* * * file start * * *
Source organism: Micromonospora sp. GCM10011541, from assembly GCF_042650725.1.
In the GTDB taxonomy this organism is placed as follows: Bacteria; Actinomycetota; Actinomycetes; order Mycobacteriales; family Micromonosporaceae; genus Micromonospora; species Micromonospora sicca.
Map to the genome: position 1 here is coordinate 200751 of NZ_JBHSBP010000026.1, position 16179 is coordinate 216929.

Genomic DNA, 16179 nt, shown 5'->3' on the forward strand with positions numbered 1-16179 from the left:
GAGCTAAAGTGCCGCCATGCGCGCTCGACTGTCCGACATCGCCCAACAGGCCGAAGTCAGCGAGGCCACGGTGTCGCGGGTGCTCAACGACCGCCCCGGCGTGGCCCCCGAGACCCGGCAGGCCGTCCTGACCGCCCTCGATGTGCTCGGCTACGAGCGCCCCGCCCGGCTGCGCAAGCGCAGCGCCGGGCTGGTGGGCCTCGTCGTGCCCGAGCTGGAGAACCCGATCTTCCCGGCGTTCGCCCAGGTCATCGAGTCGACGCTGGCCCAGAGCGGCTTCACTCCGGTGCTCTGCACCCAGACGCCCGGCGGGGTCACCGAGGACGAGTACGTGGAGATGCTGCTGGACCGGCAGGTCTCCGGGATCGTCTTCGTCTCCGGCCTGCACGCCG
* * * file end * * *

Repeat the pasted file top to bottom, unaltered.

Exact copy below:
Source organism: Micromonospora sp. GCM10011541, from assembly GCF_042650725.1.
In the GTDB taxonomy this organism is placed as follows: Bacteria; Actinomycetota; Actinomycetes; order Mycobacteriales; family Micromonosporaceae; genus Micromonospora; species Micromonospora sicca.
Map to the genome: position 1 here is coordinate 200751 of NZ_JBHSBP010000026.1, position 16179 is coordinate 216929.

Genomic DNA, 16179 nt, shown 5'->3' on the forward strand with positions numbered 1-16179 from the left:
GAGCTAAAGTGCCGCCATGCGCGCTCGACTGTCCGACATCGCCCAACAGGCCGAAGTCAGCGAGGCCACGGTGTCGCGGGTGCTCAACGACCGCCCCGGCGTGGCCCCCGAGACCCGGCAGGCCGTCCTGACCGCCCTCGATGTGCTCGGCTACGAGCGCCCCGCCCGGCTGCGCAAGCGCAGCGCCGGGCTGGTGGGCCTCGTCGTGCCCGAGCTGGAGAACCCGATCTTCCCGGCGTTCGCCCAGGTCATCGAGTCGACGCTGGCCCAGAGCGGCTTCACTCCGGTGCTCTGCACCCAGACGCCCGGCGGGGTCACCGAGGACGAGTACGTGGAGATGCTGCTGGACCGGCAGGTCTCCGGGATCGTCTTCGTCTCCGGCCTGCACGCCG